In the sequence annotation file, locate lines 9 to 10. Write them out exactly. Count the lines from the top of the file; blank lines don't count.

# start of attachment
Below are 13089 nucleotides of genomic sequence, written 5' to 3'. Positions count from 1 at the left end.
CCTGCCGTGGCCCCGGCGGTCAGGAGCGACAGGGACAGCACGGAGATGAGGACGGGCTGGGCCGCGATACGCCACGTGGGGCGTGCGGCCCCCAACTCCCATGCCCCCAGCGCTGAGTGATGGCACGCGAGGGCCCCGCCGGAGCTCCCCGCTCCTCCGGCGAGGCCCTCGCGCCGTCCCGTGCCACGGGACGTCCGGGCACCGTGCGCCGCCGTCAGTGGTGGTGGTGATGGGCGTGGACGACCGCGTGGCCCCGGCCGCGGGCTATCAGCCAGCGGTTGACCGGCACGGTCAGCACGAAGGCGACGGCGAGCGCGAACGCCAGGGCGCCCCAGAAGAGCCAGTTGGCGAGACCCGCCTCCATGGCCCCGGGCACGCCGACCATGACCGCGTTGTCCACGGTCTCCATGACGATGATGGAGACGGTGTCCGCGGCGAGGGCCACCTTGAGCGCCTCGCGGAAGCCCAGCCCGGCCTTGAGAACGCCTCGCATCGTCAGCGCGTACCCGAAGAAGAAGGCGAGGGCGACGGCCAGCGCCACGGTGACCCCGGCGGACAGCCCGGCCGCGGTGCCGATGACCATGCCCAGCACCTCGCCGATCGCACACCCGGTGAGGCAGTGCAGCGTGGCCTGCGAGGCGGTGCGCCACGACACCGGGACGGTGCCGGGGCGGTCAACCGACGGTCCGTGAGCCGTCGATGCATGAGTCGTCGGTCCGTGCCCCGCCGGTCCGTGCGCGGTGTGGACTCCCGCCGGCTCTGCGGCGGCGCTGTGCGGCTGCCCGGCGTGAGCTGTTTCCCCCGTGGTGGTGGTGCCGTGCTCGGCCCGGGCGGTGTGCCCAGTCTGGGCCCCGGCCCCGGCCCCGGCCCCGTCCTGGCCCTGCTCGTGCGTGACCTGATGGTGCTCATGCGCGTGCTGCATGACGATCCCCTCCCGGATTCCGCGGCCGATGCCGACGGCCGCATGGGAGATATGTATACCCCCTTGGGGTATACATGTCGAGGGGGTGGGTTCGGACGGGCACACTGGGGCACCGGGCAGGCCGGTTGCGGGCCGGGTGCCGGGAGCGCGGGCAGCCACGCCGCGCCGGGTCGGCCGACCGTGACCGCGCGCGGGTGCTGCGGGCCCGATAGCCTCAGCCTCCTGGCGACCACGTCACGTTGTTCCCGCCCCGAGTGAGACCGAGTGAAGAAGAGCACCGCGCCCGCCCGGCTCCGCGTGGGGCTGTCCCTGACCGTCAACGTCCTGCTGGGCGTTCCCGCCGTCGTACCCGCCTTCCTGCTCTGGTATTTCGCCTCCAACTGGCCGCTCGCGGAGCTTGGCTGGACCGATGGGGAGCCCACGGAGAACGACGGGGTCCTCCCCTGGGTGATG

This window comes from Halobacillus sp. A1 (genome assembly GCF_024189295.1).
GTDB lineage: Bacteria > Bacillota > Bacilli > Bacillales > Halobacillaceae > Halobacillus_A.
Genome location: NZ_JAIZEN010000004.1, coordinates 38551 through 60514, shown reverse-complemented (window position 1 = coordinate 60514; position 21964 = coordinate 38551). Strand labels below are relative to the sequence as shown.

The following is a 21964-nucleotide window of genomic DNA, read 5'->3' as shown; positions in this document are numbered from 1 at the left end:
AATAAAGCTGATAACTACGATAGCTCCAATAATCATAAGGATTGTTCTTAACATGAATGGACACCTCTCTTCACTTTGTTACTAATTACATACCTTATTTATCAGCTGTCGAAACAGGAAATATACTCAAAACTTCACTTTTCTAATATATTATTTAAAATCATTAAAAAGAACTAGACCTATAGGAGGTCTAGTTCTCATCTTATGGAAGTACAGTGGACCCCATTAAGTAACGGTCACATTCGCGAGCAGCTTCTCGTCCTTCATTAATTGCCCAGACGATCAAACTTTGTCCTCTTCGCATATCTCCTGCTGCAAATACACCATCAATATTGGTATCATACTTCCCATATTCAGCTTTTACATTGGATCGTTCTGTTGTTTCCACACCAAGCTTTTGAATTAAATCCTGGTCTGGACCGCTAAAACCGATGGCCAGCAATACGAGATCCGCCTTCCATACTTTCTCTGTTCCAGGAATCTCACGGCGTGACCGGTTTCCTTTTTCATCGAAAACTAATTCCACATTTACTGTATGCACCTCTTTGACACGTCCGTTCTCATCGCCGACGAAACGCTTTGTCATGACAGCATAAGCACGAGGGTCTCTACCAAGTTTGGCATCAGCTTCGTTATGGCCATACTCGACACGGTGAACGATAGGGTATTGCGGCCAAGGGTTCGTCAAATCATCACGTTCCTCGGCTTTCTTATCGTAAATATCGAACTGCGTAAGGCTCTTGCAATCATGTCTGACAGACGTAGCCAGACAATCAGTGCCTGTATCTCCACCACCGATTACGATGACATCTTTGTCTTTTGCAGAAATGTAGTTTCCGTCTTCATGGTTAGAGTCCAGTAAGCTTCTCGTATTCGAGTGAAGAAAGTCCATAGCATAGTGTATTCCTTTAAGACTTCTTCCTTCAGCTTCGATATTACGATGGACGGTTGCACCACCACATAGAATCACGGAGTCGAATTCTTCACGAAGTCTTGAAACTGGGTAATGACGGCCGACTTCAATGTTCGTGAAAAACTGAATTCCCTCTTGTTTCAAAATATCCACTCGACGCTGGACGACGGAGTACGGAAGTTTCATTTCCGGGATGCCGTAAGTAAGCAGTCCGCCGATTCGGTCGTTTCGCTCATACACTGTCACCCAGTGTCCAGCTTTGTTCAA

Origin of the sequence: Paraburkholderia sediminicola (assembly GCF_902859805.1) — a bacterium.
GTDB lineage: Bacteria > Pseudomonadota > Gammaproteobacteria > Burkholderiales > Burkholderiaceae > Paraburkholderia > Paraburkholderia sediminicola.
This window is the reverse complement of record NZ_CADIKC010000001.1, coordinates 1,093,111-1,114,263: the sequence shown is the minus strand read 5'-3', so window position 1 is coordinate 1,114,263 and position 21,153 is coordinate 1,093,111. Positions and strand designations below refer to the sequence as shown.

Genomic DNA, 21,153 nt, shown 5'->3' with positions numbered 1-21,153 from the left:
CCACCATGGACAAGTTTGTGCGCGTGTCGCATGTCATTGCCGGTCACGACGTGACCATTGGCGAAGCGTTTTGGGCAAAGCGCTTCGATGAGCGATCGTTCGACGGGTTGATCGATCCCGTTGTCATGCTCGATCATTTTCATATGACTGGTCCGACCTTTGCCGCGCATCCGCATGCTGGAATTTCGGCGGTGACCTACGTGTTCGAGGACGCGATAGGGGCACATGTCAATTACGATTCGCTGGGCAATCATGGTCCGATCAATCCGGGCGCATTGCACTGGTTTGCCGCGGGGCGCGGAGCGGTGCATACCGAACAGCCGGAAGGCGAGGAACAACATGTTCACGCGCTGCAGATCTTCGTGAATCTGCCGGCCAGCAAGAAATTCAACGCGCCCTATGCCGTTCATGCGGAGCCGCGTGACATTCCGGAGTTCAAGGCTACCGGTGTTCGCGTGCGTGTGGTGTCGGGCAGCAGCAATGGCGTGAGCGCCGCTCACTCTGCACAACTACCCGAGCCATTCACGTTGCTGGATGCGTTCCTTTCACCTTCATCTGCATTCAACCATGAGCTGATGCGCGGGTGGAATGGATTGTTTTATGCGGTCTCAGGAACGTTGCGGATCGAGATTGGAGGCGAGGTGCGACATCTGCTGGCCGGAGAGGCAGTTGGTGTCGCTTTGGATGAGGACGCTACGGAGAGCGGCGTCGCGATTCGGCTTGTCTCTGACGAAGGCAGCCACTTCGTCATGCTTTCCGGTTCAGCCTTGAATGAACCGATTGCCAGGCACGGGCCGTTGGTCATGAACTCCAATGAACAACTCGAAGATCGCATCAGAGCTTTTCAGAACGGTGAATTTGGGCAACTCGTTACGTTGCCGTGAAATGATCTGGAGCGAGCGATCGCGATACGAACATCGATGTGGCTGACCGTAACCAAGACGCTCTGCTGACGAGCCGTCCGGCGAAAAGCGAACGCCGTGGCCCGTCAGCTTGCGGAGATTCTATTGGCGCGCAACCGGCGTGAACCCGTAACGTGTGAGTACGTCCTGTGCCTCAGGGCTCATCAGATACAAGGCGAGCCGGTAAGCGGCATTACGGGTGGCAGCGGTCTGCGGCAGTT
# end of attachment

GTDB lineage: Bacteria > Pseudomonadota > Gammaproteobacteria > Burkholderiales > Burkholderiaceae > Paraburkholderia > Paraburkholderia sediminicola.
This window is the reverse complement of record NZ_CADIKC010000001.1, coordinates 1,093,111-1,114,263: the sequence shown is the minus strand read 5'-3', so window position 1 is coordinate 1,114,263 and position 21,153 is coordinate 1,093,111. Positions and strand designations below refer to the sequence as shown.